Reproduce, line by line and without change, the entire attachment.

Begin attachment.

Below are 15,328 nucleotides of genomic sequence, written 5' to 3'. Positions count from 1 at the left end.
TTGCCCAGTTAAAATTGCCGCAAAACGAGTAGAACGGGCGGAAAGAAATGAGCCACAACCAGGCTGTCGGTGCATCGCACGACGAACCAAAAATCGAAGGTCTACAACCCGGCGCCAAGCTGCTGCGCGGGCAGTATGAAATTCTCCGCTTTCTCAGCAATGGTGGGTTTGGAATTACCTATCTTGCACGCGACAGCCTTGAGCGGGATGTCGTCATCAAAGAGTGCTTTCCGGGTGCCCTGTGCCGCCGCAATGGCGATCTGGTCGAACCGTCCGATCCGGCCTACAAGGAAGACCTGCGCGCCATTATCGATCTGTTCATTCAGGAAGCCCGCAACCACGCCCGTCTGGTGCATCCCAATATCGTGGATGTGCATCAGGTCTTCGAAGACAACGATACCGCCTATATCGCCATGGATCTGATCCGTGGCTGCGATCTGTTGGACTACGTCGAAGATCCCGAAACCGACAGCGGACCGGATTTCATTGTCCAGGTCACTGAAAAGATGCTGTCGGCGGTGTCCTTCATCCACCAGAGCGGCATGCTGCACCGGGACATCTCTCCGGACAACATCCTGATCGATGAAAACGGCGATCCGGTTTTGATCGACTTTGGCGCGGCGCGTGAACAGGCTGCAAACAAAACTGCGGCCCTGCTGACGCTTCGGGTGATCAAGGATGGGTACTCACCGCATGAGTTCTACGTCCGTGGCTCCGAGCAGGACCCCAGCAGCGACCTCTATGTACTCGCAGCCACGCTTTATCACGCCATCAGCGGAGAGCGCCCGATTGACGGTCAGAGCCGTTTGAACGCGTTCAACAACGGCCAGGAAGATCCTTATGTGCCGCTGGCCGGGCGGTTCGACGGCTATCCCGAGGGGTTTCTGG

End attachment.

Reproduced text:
Below are 15,328 nucleotides of genomic sequence, written 5' to 3'. Positions count from 1 at the left end.
TTGCCCAGTTAAAATTGCCGCAAAACGAGTAGAACGGGCGGAAAGAAATGAGCCACAACCAGGCTGTCGGTGCATCGCACGACGAACCAAAAATCGAAGGTCTACAACCCGGCGCCAAGCTGCTGCGCGGGCAGTATGAAATTCTCCGCTTTCTCAGCAATGGTGGGTTTGGAATTACCTATCTTGCACGCGACAGCCTTGAGCGGGATGTCGTCATCAAAGAGTGCTTTCCGGGTGCCCTGTGCCGCCGCAATGGCGATCTGGTCGAACCGTCCGATCCGGCCTACAAGGAAGACCTGCGCGCCATTATCGATCTGTTCATTCAGGAAGCCCGCAACCACGCCCGTCTGGTGCATCCCAATATCGTGGATGTGCATCAGGTCTTCGAAGACAACGATACCGCCTATATCGCCATGGATCTGATCCGTGGCTGCGATCTGTTGGACTACGTCGAAGATCCCGAAACCGACAGCGGACCGGATTTCATTGTCCAGGTCACTGAAAAGATGCTGTCGGCGGTGTCCTTCATCCACCAGAGCGGCATGCTGCACCGGGACATCTCTCCGGACAACATCCTGATCGATGAAAACGGCGATCCGGTTTTGATCGACTTTGGCGCGGCGCGTGAACAGGCTGCAAACAAAACTGCGGCCCTGCTGACGCTTCGGGTGATCAAGGATGGGTACTCACCGCATGAGTTCTACGTCCGTGGCTCCGAGCAGGACCCCAGCAGCGACCTCTATGTACTCGCAGCCACGCTTTATCACGCCATCAGCGGAGAGCGCCCGATTGACGGTCAGAGCCGTTTGAACGCGTTCAACAACGGCCAGGAAGATCCTTATGTGCCGCTGGCCGGGCGGTTCGACGGCTATCCCGAGGGGTTTCTGG